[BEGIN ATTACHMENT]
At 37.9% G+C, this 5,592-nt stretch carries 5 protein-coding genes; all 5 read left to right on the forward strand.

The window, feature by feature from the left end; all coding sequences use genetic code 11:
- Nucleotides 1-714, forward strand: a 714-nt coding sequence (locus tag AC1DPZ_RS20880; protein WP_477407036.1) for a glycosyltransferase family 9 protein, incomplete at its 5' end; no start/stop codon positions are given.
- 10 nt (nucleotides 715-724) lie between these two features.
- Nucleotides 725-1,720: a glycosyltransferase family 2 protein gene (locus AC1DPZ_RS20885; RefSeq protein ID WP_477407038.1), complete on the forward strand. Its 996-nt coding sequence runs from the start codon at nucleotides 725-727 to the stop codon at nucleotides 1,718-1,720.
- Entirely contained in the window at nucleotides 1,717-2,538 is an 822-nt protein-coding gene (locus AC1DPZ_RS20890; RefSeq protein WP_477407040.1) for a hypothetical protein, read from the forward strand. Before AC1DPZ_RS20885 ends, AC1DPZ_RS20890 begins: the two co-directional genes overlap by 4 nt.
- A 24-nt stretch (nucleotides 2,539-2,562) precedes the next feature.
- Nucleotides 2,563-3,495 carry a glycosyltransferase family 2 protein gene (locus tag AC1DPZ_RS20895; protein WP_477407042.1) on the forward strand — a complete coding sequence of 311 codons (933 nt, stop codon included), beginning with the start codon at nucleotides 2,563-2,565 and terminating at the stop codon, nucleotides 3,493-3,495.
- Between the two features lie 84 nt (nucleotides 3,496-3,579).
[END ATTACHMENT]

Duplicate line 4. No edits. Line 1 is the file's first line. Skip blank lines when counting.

- 10 nt (nucleotides 715-724) lie between these two features.